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Marshall's - The Britannia Iron Works

Rose BrothersMarshalls

Britannia iron worksEarly Marshalls machineryThe war yearsTea machineryMarshall's in India

This famous engineering works was founded in Gainsborough in 1848 by William Marshall, a millwright. Purchasing the millwright business of William Garland in 1855, by the end of 1885 the works encompassed a 16 acre site. The Britannia Works comprised 11.5 acres of building - constructed with bricks made on site - and employed1,900 men. Portable steam engines, threshing machines and agricultural machinery was exported from Marshall's all over the world.

In 1861 William Marshall died and the firm was taken over by his sons, James and Henry.

The First World War (1914 - 1918) saw the decline of many of Marshall's traditional markets (although during the War the works employed 5,000 men in the manufacture of munitions). However, by the 1920s the firm was in the forefront of internal combustion engine tractor and stationary oil engine design in England.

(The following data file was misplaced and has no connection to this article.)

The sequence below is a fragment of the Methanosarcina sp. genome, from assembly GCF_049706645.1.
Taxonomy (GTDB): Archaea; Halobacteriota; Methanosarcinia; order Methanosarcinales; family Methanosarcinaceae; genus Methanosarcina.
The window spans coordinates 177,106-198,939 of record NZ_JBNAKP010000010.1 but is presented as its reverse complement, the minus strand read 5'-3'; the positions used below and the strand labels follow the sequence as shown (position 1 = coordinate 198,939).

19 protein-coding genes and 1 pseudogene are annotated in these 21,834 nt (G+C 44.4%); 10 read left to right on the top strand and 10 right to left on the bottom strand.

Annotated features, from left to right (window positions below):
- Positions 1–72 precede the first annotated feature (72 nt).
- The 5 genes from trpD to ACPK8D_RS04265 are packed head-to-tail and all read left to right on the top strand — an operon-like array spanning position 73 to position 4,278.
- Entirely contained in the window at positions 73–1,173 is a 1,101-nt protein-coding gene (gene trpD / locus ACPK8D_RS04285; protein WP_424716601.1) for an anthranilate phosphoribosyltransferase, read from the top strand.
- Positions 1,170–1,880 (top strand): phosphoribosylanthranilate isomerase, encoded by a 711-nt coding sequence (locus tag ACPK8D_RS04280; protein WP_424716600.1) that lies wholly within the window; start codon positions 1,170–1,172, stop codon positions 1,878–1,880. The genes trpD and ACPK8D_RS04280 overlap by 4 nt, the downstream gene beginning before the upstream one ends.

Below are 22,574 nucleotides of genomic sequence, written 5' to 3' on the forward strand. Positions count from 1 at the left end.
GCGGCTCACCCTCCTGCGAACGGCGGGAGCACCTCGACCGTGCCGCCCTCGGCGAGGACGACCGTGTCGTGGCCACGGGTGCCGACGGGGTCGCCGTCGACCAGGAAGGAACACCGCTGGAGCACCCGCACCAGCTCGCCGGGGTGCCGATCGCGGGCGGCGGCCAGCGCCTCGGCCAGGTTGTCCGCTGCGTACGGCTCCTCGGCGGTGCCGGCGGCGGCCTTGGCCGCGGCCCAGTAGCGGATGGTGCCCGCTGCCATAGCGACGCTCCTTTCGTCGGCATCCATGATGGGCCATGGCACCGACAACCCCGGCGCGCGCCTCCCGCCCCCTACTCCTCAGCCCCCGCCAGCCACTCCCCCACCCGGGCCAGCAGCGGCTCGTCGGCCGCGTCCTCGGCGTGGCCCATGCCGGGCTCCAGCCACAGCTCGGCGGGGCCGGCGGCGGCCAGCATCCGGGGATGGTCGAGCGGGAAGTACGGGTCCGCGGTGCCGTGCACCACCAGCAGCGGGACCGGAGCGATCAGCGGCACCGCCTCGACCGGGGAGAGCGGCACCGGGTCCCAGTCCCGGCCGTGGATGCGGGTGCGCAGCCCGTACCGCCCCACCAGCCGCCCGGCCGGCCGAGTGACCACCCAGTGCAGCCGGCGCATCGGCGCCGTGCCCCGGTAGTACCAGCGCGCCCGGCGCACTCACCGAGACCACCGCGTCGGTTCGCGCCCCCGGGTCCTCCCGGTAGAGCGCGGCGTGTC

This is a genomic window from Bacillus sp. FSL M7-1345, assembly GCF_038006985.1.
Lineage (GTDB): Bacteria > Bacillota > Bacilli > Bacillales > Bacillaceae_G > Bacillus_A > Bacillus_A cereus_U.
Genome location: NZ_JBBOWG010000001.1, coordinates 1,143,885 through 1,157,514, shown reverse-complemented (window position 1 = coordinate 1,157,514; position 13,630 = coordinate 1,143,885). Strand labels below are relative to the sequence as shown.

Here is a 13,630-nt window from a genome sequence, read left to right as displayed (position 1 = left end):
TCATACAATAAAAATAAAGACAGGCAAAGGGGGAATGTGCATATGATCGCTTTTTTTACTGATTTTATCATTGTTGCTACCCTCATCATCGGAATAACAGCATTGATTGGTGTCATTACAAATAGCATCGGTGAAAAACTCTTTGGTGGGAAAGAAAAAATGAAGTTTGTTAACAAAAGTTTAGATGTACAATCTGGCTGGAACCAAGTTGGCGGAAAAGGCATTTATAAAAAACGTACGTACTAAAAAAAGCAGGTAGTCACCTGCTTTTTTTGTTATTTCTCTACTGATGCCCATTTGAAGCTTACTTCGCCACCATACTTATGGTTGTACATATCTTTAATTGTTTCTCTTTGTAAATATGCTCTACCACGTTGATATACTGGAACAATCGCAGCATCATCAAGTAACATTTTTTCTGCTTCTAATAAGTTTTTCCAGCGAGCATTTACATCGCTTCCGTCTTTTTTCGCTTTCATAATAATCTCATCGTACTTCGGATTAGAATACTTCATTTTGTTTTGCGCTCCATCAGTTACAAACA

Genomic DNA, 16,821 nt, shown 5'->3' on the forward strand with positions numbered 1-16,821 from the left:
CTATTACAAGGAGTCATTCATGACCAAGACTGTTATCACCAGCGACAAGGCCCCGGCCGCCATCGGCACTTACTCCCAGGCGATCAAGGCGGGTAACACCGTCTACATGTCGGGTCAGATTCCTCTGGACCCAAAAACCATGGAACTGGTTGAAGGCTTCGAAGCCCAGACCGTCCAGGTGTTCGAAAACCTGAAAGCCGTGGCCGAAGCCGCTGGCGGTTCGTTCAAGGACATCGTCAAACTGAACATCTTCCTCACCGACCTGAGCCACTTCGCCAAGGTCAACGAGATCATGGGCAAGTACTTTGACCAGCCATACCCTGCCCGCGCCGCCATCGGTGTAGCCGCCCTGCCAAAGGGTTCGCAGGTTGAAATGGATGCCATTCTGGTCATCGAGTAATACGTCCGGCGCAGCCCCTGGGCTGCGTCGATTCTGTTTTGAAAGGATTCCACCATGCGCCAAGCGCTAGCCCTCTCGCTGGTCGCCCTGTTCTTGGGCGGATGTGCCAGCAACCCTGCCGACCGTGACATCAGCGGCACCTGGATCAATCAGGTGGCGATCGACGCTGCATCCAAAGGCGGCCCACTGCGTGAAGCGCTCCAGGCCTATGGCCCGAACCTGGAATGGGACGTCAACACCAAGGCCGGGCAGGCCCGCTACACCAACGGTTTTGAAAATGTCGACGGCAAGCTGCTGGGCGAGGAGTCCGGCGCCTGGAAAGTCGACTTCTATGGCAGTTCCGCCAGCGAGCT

In the years after the war, Marshall's declined as a company, but in March 1936 an entirely new company, named Marshall, Sons & Company (Successors) Ltd. was formed. Initially, the new company was involved in the production of tractors, road rollers and the like, but it was during the Second World War that Marshall's became involved in the manufacture of the midget submarine.

Boilers for industry and the RAF,agricultural machinery and machinery for road building and maintainence were the mainstay of Marshall's up to its closure. The site is now occupied by Marshall's Yard, a large shopping complex.